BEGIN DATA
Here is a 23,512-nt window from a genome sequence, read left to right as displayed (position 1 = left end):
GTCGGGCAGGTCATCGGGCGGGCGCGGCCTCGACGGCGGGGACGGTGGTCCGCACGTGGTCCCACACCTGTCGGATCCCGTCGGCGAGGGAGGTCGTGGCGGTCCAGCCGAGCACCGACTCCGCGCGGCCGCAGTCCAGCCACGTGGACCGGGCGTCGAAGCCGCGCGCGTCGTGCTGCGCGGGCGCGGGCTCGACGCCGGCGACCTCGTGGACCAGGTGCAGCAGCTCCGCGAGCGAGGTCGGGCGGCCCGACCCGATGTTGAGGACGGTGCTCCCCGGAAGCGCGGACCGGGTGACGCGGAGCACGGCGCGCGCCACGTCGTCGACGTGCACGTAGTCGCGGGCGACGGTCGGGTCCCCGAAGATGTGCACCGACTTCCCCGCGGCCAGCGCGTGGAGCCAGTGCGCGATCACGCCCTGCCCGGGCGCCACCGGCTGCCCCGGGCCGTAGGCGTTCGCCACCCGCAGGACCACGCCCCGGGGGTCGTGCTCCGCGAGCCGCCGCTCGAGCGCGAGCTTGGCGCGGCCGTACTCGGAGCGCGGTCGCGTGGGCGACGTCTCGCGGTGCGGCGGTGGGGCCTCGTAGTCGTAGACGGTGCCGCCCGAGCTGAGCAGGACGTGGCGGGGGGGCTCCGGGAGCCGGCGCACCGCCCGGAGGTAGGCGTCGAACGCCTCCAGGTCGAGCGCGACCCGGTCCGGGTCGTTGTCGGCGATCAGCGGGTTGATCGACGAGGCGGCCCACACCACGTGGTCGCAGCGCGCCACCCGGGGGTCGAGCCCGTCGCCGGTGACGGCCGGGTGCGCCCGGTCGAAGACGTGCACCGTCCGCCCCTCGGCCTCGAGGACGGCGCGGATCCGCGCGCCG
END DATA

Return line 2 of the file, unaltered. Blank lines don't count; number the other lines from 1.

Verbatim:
GTCGGGCAGGTCATCGGGCGGGCGCGGCCTCGACGGCGGGGACGGTGGTCCGCACGTGGTCCCACACCTGTCGGATCCCGTCGGCGAGGGAGGTCGTGGCGGTCCAGCCGAGCACCGACTCCGCGCGGCCGCAGTCCAGCCACGTGGACCGGGCGTCGAAGCCGCGCGCGTCGTGCTGCGCGGGCGCGGGCTCGACGCCGGCGACCTCGTGGACCAGGTGCAGCAGCTCCGCGAGCGAGGTCGGGCGGCCCGACCCGATGTTGAGGACGGTGCTCCCCGGAAGCGCGGACCGGGTGACGCGGAGCACGGCGCGCGCCACGTCGTCGACGTGCACGTAGTCGCGGGCGACGGTCGGGTCCCCGAAGATGTGCACCGACTTCCCCGCGGCCAGCGCGTGGAGCCAGTGCGCGATCACGCCCTGCCCGGGCGCCACCGGCTGCCCCGGGCCGTAGGCGTTCGCCACCCGCAGGACCACGCCCCGGGGGTCGTGCTCCGCGAGCCGCCGCTCGAGCGCGAGCTTGGCGCGGCCGTACTCGGAGCGCGGTCGCGTGGGCGACGTCTCGCGGTGCGGCGGTGGGGCCTCGTAGTCGTAGACGGTGCCGCCCGAGCTGAGCAGGACGTGGCGGGGGGGCTCCGGGAGCCGGCGCACCGCCCGGAGGTAGGCGTCGAACGCCTCCAGGTCGAGCGCGACCCGGTCCGGGTCGTTGTCGGCGATCAGCGGGTTGATCGACGAGGCGGCCCACACCACGTGGTCGCAGCGCGCCACCCGGGGGTCGAGCCCGTCGCCGGTGACGGCCGGGTGCGCCCGGTCGAAGACGTGCACCGTCCGCCCCTCGGCCTCGAGGACGGCGCGGATCCGCGCGCCG